Process leaders are those in the organization asking, “how” things should get done. Like the 4 year old responding to every statement his parents make with, “But why…,” the process leader will ask, Yes, but how,” to every dream or plan the leaders around them have. They’re detail-oriented and can work with documents as well as people. To a process leader a well-made document and process is quality leadership. They think in steps and create order. Ambiguity can drive them crazy because they want to take the guesswork out of any plan.
The forgotten leader
Process leaders are sometimes the forgotten leadership style. Visionary leaders see something they’d love to do. Strategic leaders then say, “Great, let’s go do it now.” Process leader can be left out of the equation because their questions can come across as fear, hesitation, or as not having enough vision. But, process leaders live by Ben Franklin’s famous quote, “An ounce of prevention is worth a pound of cure.” If a plan is worth doing, then it’s worth planning well.
The downside: Process leaders lay on a spectrum, like all leaders do. Some are so detail-oriented that they struggle with any ambiguity and actually do have trouble hearing vision. They may wonder why the visionary leader is always thinking about the future when there’s so many problems to solve right now! They can get bogged down and details and wanting to get the process right that they don’t take any steps forward. They need strategic leaders pushing them to take action and move forward. They also need visionary leaders continuing to paint a bright picture of a desirable destination.
Doers can be leaders, but they’re primarily the ones affected by leadership decisions. Once decisions are made, they primarily want to know two things: 1. How does this affect me? 2. What am I supposed to do in response to this decision? They want to know, “Who, when, and where.” Who will be involved in this and who will this affect? When will this happen, and how does that affect me? Where will this take place and what will I have to do? They want to know the details want to be brought along in the process. It can be frustrating for volunteers to suddenly have a big change thrust upon them that will affect them in a major way. You can read more about this idea HERE and HERE.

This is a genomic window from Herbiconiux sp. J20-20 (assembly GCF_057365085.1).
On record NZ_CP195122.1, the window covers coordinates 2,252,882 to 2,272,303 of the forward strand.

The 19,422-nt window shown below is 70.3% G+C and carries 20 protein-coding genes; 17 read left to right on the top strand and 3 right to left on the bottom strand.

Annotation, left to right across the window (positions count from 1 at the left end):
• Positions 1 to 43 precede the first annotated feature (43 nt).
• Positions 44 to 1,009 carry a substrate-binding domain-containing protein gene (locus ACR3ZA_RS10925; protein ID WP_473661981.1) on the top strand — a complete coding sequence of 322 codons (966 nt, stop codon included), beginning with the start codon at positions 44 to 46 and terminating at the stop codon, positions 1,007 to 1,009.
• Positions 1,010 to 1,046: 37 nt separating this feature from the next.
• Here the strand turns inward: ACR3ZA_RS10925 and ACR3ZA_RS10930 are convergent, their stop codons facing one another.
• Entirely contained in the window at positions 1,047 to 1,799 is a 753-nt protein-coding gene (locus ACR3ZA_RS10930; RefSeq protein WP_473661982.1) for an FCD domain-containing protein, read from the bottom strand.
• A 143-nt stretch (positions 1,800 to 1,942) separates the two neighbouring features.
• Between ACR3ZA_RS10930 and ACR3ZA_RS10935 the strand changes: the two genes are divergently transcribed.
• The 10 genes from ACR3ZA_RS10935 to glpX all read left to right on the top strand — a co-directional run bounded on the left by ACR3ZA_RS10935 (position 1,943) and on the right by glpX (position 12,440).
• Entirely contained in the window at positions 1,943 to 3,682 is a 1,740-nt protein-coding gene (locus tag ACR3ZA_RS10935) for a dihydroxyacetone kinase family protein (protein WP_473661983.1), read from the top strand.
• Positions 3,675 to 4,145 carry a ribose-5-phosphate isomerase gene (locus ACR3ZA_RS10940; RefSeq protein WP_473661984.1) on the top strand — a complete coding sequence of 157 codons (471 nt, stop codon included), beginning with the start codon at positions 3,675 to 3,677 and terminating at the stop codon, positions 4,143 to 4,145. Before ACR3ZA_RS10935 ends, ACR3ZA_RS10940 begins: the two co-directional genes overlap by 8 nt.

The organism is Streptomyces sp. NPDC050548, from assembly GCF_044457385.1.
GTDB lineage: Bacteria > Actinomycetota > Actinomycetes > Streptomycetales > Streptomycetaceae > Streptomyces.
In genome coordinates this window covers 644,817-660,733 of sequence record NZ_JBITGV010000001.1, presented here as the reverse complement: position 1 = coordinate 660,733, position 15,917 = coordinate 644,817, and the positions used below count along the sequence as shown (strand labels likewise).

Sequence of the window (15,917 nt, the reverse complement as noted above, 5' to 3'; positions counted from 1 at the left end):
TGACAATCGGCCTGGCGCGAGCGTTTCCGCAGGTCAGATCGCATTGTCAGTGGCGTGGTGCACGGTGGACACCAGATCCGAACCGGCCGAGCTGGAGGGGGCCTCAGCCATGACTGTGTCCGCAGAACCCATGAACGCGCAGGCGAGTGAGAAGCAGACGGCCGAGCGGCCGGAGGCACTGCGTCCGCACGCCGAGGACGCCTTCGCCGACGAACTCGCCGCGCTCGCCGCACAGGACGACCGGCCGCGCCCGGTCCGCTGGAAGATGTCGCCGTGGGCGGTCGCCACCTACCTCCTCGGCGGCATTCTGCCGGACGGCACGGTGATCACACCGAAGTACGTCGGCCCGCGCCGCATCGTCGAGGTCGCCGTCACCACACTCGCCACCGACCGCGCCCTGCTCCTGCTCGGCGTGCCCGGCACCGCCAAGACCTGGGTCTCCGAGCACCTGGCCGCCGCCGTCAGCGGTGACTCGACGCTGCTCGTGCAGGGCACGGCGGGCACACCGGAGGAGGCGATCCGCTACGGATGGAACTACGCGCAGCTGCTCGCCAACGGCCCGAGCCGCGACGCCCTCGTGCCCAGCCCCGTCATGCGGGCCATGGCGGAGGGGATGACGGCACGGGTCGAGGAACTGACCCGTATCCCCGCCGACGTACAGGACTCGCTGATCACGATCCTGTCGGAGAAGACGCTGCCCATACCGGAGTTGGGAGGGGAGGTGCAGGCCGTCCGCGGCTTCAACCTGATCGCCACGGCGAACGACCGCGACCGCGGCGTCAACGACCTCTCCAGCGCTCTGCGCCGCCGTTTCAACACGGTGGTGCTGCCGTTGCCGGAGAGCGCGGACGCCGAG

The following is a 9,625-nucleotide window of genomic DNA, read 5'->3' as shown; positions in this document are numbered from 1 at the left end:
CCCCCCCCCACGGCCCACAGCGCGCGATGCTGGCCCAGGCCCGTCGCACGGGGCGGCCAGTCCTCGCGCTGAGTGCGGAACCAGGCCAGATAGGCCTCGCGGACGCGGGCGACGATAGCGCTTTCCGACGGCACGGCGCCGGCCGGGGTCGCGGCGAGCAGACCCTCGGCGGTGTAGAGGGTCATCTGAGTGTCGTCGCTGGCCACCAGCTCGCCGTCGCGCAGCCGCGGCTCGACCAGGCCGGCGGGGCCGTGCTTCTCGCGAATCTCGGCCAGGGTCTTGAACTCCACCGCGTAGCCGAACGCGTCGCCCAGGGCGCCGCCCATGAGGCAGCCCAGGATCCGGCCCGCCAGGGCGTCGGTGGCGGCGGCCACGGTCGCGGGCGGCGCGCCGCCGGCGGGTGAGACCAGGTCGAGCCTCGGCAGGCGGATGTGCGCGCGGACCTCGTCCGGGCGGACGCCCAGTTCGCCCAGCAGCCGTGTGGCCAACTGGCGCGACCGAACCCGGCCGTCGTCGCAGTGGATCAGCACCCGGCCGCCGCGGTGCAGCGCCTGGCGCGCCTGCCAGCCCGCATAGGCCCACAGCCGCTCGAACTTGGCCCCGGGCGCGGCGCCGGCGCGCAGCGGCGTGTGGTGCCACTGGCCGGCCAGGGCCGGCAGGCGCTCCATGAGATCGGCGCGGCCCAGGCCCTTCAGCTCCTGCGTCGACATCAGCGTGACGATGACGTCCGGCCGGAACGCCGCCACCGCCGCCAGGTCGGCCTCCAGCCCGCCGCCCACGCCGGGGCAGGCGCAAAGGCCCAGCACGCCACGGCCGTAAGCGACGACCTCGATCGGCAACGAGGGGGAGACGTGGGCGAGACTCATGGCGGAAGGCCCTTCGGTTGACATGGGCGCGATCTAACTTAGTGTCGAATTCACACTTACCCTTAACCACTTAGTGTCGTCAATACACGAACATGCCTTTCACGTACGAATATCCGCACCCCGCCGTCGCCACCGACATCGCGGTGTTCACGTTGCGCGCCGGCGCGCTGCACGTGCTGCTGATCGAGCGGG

Who, When, and Where in Leadership
The three major leadership styles (visionary, strategic, process) can all also think through these other three questions when making decisions. But, it’s important to remember that no one style owns the rights to decide who, when, and where more than others.
A visionary leader can fall prey to thinking that deciding where something happens is the job of the vision. But, strategic and process leaders can add essential input that could change where something happens. The same goes for who and when. As leaders it’s so easy to think our personal style is best positioned to make all decisions, but that’s simply not the case. We need the leadership styles of all three!
I’m a process leader. It’s been an interesting journey because for many years I wondered if I was a leader at all. I have never been the largest, loudest or most charismatic person in a group. But, I’ve always had a passion for leading. In any group situation I feel compelled to think through what needs to be done and help the group accomplish it. But, I’ve always been drawn to how. I like to fix problems by creating processes that run so smoothly a leader is hardly even needed. It’s only as I’ve grown older that I realized that being a process-oriented person is a valid leadership style. This is probably my personal bias, but I find that this leadership style is often under-utilized and de-emphasized in organizations.
Which style to do you most connect with? There’s a good chance you have a little of each as a leader, but there’s probably one you lean towards the most. Understanding yourself as a leader is the first and most important job you can do as a leader. But, then you need to realize that you don’t have all the answers or skills to make all the decisions. You need other people and other skill sets to round out your own. It really does take a team to make the best decisions.